Military History Books
by Harold A. Skaarup   www.SilverHawkAuthor.com   
 
HMCS Captor, Saint John, New Brunswick

HMCS Captor / Shore Establishment

Data current to 31 Oct 2020.

  (DND Photo)

RCN Facilities in Saint John Harbour

HMCS Captor was the depot ship for the RCN dock facilities at Saint John, NB, in the Second World War. Saint John was too far from the main operations areas to be one of the RCN’s major Atlantic bases, and its position and facilities meant that it was not suitable for convoy assembly. The facilities, including two dry docks, were much better suited for loading and ship-repair, and, as it was a year-round port, these capacities saw extensive use during the winter months of the first two years of the war, when Montreal was closed by ice.

By late 1942, with the increased threat of German U-Boats in the Atlantic, it was decided to close the St. Lawrence to all but essential coastal shipping. This meant that the loading of ships with supplies for Britain and Europe that had been done in Montreal was moved to Saint John, which began to operate year-round again. The base facilities were expanded as well, and Saint John became a significant centre for the repair and refit of vessels, particularly merchant vessels which were more capable of navigating the high tides and narrow approach to the port.

HMCS Captor II had been a dredge belonging to the Department of Public Works before being taken over by the RCN for use as a floating barracks. Captor II also served as the depot ship for Saint John, NB. RCN and RCNVR personnel were ‘stationed’ to Captor II for accounting purposes. This included the Naval Officer in Command (NOIC) of Saint John. Despite what some other sources have stated, the NOIC Saint John was not associated with HMCS Captor I, which was a small examination vessel that served as a tender to both HMCS Venture and HMCS Captor II.

In the summer of 1942, the dredge was condemned by the medical authorities. By 8 September 1942 everyone was moved to accommodations on shore. The dredge was turned over to the Department of Munitions and Supply as PWD Dredge No.1. While she could no longer serve as a barracks, the name was kept for the Saint  John depot ‘ship.’ She became known simply as Captor, as did the examination vessel. Plans were drawn up for a new barracks and office space at Reed’s Point, NB, in June 1942. Construction did not begin until the spring of 1943, however, and the staff of HMCS Captor did not move in until January of 1944.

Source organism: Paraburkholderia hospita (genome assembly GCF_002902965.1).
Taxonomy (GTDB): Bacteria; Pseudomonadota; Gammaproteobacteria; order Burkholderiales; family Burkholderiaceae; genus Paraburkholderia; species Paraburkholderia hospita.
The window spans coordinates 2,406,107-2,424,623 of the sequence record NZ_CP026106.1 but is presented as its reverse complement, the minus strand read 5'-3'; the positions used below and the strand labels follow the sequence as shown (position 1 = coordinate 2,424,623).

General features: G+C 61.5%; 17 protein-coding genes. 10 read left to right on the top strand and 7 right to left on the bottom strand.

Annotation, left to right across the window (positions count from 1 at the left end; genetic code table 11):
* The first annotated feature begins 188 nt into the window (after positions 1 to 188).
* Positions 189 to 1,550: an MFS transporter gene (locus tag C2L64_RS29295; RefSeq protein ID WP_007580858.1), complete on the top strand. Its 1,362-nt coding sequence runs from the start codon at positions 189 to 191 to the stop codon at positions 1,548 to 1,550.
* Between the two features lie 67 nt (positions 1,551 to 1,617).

At the end of the European war, HMCS Captor was merged with the reserve division HMCS Brunswicker. The position of NOIC Saint John was eliminated on 1 January 1946 as the Navy reduced its shore establishments.

Date commissioned: 3 December 1939

Date paid off: 30 September 1945.

On the outbreak of war, office space was rented in the city, and, on 26 Sep 1941, Dredge No. 1, a disused barge of the Department of Public Works was taken over as a naval barracks.  Renamed "Captor II", it remained in service until the summer of 1942 when it was condemned by the medical authorities.  Its name, however, lived on as that of the depot ship at Saint John. Wharfage was leased at Reed's Point, and a number of small sheds nearby were rented to provide storage space, workshops, and offices. In June 1942, the Naval Service approved plans to set up a small "naval centre" at Saint John which would occupy two buildings, one to contain administrative offices and officers' quarters, and the other to serve as a barracks and sick bay. Construction was not undertaken until the spring of 1943, however; and even then progress was very slow owing to the acute shortage of manpower, aggravated by an urgent need for longshoremen during that busy year. It was not until the end of January 1944 that the staff of HMCS Captor II moved into the new barracks at Reed's Point. In September 1945, Captor II was merged with the naval reserve division HMCS Brunswicker.